Health:  Prone to cherry eye, hip dysplasia, bloat, pano-ostiosis (joint pain from growth can occur at 4-18 months and usually goes away on its own). Pups are usually born via caesarian section.

Lifespan:  Like most giant breeds, the Neapolitan Mastiff has a relatively short life expectancy. UK breed club surveys puts the average at 7 years, with 1 in 6 living to 9 years or more.

Exercise:  Adult Neapolitan Mastiffs need a great deal of exercise. They should be taken on daily, long walks at least twice a day. While out on the walk the dog must be made to heel beside or behind the person holding the lead, as in a dog’s mind the leader leads the way, and that leader needs to be the human. Teach your dog to enter and exit all door and gateways after the human.

Temperament:  The Neapolitan Mastiff is not a breed for everyone. This breed looks a bit intimidating, but is actually affectionate, calm, peaceful and loving. They enjoy family and friends. This breed is a heavy drooler, particularly in hot weather or after getting a drink. Males may drool more than females. They are very keen to their owners’ commands. Intelligent, very protective, courageous, serious and mild-mannered. Generally quiet, they tend to only bark when necessary. They can be reserved with strangers; socialize them well with people, places, sounds and animals. These dogs are usually very loving with children, provided the children know how to display leadership skills. A Neo can get along well with non-canine petsif raised with them from puppyhood and/or properly socialized. Obedience training is very important. Teach them to heel on a lead and to go in and out door and gateways after the humans. This breed needs a dominant owner who understands and is capable of controlling them properly. They will be easiest if this is established when the dog is still a puppy, but it is still possible to communicate with an adult Neo that the human is in charge. Children should be taught how to be pack leaders. Socialize this breed while they are young. This is a natural guard dog and protection training is not necessary. You cannot breed out the guard in the dog, no matter how submissive they become. If they sense there is a threat to the home they will react unless the owner is there and tells them everything is OK. Be sure you are consistent in approach and do not keep repeating commands the dog has failed to obey. If they are not listening, try a different approach, making sure you are in a confident state of mind. Neos will not listen to meek owners. These are not dogs for beginners, but it is an exaggeration to describe them as difficult in their association with others. A calm handler with natural leadership will achieve the best results. With comprehensive training and an experienced, dominant owner, the Neapolitan Mastiff can be a wonderful family pet. This breed has a high pain tolerance. Neos that do not have a firm, confident, consistent owner who provides them with daily pack walks to release mental and physical exercise will become willfulover-protective and dog aggressive. When correcting this dog, the owner’s correction must match the dog’s level of intensity, and the timing of the correction must be precise.

http://www.akc.org/dog-breeds/neapolitan-mastiff/detail/

http://en.wikipedia.org/wiki/Neapolitan_Mastiff

http://www.dogbreedinfo.com/neapolitanmastiff.htm

American Foxhound

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History: When the first European settlers arrived in the American colonies, some of them brought their hounds with. In the late 1700’s, the descendents of these dogs were bred with imported Irish, English, and French hounds. The American breeders were aiming to develop a Foxhound that would be lighter, taller and faster than his English cousin, with a keener sense of smell, to better suit the game and terrain of their new country.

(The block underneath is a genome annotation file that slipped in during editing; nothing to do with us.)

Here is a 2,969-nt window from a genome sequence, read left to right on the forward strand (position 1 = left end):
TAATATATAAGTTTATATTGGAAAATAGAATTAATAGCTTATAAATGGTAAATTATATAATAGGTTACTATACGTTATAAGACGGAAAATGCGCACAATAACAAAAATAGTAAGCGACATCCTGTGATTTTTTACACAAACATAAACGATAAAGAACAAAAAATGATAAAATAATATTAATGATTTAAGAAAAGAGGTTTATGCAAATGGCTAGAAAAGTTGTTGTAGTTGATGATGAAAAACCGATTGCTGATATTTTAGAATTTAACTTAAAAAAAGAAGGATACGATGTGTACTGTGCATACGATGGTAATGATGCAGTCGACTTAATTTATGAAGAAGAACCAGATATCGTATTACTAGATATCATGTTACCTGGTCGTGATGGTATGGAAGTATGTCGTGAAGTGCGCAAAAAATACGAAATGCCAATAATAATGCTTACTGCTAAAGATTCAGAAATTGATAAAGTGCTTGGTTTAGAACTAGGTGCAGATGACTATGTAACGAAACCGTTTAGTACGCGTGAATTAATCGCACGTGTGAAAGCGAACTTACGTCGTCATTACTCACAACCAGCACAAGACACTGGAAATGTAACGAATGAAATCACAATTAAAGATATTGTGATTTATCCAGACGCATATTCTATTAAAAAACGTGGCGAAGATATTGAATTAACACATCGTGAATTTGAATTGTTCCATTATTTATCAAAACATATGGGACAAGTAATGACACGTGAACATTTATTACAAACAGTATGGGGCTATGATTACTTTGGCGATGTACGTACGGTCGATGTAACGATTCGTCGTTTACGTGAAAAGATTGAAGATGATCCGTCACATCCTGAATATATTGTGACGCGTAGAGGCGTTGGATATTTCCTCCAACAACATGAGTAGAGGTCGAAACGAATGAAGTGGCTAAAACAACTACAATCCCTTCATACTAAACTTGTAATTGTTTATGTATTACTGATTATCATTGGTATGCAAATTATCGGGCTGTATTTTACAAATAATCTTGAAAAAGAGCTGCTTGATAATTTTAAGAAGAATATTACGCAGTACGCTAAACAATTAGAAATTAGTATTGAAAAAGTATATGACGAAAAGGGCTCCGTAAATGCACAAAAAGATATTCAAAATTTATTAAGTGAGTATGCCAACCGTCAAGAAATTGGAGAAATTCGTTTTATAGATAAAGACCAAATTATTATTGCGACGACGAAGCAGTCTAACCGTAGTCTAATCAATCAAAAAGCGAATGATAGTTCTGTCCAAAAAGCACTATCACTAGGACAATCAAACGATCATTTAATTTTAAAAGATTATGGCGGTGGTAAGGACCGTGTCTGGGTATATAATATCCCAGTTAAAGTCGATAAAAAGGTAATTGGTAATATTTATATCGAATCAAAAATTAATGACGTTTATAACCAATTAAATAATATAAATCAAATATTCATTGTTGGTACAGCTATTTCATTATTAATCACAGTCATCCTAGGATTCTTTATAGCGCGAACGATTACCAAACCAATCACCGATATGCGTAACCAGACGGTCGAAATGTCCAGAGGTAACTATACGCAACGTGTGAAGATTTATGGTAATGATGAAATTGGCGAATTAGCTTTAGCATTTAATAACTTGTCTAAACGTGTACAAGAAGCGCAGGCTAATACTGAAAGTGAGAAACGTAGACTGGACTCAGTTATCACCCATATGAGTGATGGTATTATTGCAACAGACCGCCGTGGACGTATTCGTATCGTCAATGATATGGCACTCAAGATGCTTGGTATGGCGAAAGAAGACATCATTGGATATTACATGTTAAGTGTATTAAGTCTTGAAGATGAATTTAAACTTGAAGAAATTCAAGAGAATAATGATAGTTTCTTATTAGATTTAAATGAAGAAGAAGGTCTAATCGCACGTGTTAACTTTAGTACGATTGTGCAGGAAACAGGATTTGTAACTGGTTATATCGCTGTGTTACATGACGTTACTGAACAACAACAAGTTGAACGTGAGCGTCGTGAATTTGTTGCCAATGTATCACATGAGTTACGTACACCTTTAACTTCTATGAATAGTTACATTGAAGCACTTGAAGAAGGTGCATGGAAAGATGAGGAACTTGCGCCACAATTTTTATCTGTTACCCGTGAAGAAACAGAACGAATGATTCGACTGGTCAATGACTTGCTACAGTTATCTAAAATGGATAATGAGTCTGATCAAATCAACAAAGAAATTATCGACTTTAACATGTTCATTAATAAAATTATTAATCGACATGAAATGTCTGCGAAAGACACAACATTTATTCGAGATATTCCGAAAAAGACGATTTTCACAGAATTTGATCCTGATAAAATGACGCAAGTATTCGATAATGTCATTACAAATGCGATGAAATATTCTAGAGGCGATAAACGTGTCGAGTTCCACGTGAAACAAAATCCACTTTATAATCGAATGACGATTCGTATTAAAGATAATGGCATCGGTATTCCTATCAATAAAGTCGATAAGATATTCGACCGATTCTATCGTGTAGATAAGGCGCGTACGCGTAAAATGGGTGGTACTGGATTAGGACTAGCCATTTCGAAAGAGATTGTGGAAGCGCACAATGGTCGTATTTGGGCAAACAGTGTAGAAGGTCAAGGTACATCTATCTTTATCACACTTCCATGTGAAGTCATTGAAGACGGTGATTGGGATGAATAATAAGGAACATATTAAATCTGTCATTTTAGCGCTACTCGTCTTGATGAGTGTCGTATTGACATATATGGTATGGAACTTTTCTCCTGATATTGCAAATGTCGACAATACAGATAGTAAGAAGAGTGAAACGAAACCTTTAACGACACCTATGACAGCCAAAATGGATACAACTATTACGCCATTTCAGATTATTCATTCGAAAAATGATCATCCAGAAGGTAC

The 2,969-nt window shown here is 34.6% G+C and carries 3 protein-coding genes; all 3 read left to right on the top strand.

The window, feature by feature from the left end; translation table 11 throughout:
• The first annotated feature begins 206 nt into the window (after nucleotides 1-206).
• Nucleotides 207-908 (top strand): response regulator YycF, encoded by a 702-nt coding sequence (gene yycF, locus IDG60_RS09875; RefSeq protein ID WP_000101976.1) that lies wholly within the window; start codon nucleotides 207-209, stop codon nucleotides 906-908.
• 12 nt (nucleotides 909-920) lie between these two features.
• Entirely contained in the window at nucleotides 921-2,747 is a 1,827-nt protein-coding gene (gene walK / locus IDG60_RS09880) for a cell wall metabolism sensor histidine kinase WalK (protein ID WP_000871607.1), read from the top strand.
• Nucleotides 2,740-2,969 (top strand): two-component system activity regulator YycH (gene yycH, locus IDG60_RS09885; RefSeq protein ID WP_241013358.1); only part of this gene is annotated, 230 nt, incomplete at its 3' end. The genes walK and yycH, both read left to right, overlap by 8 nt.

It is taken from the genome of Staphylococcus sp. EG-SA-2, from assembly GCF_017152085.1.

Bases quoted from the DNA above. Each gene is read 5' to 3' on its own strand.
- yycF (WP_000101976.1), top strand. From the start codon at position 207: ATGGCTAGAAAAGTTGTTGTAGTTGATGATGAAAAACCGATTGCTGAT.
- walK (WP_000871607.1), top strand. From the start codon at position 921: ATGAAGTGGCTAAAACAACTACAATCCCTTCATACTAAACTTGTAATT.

George Washington was among the early American breeders. He kept a pack of American Foxhounds at Mount Vernon and tried to improve his dogs by breeding them to imported British hounds.  He also bred them to French foxhounds given to him by a friend.

These days, there are four types of American Foxhounds: field trial hounds, which are known for their speed and competitive spirit; slow-trailling hounds, which are known for their musical baying and used for hunting foxes on foot; drag hounds, also known as trail hounds, which are raced or hunted using as artificial lure instead of real prey; and pack hounds, used by hunters on horseback in packs of 15 to 20 or more.

Description: Similar to its English cousin, the American Foxhound has been developed by its breeders to be lighter and taller, to have a keener sense of smell, and to be even faster in a chase. A large handsome hound, its front legs are long and very straight-boned. The head is long with a slightly domed, large skull. THe ears are broad and pendant, framing the face. The eyes are large and wide-set, either brown or hazel, with a sweet, imploring expression. The ears are wide and flat to the head. The tail is set moderately high with a slight upward curve, but is not turned forward over the back. The short, hard coat may be any color.

Size: Height: 21-25 inches

Weight: 65-75 pounds

Temperament: The American Foxhound is sweet, affectionate, gentle and loving at home, but they are also brave and intense warrior in the hunt. They are excellent with children and get along well with other dogs because of their pack-hunting background, but should not be trusted with non-canine pets. Friendliness to strangers varies widely. They are very friendly dogs, however if a particular dog is allowed to see himself as a pack leader to humans he may become protective. The American Foxhound will take off after an interesting scent if it gets a chance. They like to bay and have a melodious bark; so in fact, that its tones have been used in popular sogns. Foxhounds don’t always make good house pets due to their history as outdoor pack kennel hounds. Make sure to provide plenty of exercise.

Grooming: The smooth, short-haired coat is easy to groom. Comb and brush with a firm bristle brush, and shampoo only when necessary. This breed is an average shedder.

Lifespan: About 10-12 years An average litter size is 5-7 puppies.

Health Problems: This breed doesn’t have much for health problems. its a fairly healthy breed. They are free of many genetic diseases, such as hip and bone problems, that plague other large breeds. Gains weight easily; do not overfeed.